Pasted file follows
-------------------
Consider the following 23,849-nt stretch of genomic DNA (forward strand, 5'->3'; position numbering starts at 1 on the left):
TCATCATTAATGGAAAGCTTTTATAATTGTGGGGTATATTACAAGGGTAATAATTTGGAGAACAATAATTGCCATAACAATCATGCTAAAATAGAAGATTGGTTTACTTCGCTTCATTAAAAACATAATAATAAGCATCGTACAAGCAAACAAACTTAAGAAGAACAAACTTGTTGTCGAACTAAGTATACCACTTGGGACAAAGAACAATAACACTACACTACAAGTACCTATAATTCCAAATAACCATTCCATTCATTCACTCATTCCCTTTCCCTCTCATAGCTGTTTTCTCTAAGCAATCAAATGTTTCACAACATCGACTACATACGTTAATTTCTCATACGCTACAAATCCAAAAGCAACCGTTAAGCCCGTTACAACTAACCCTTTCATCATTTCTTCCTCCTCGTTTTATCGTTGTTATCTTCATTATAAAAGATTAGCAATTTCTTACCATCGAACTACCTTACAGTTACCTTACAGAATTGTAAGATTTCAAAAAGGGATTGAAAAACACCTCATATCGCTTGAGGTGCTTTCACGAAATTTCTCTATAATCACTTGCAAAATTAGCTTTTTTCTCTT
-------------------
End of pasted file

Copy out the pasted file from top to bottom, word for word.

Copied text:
Consider the following 23,849-nt stretch of genomic DNA (forward strand, 5'->3'; position numbering starts at 1 on the left):
TCATCATTAATGGAAAGCTTTTATAATTGTGGGGTATATTACAAGGGTAATAATTTGGAGAACAATAATTGCCATAACAATCATGCTAAAATAGAAGATTGGTTTACTTCGCTTCATTAAAAACATAATAATAAGCATCGTACAAGCAAACAAACTTAAGAAGAACAAACTTGTTGTCGAACTAAGTATACCACTTGGGACAAAGAACAATAACACTACACTACAAGTACCTATAATTCCAAATAACCATTCCATTCATTCACTCATTCCCTTTCCCTCTCATAGCTGTTTTCTCTAAGCAATCAAATGTTTCACAACATCGACTACATACGTTAATTTCTCATACGCTACAAATCCAAAAGCAACCGTTAAGCCCGTTACAACTAACCCTTTCATCATTTCTTCCTCCTCGTTTTATCGTTGTTATCTTCATTATAAAAGATTAGCAATTTCTTACCATCGAACTACCTTACAGTTACCTTACAGAATTGTAAGATTTCAAAAAGGGATTGAAAAACACCTCATATCGCTTGAGGTGCTTTCACGAAATTTCTCTATAATCACTTGCAAAATTAGCTTTTTTCTCTT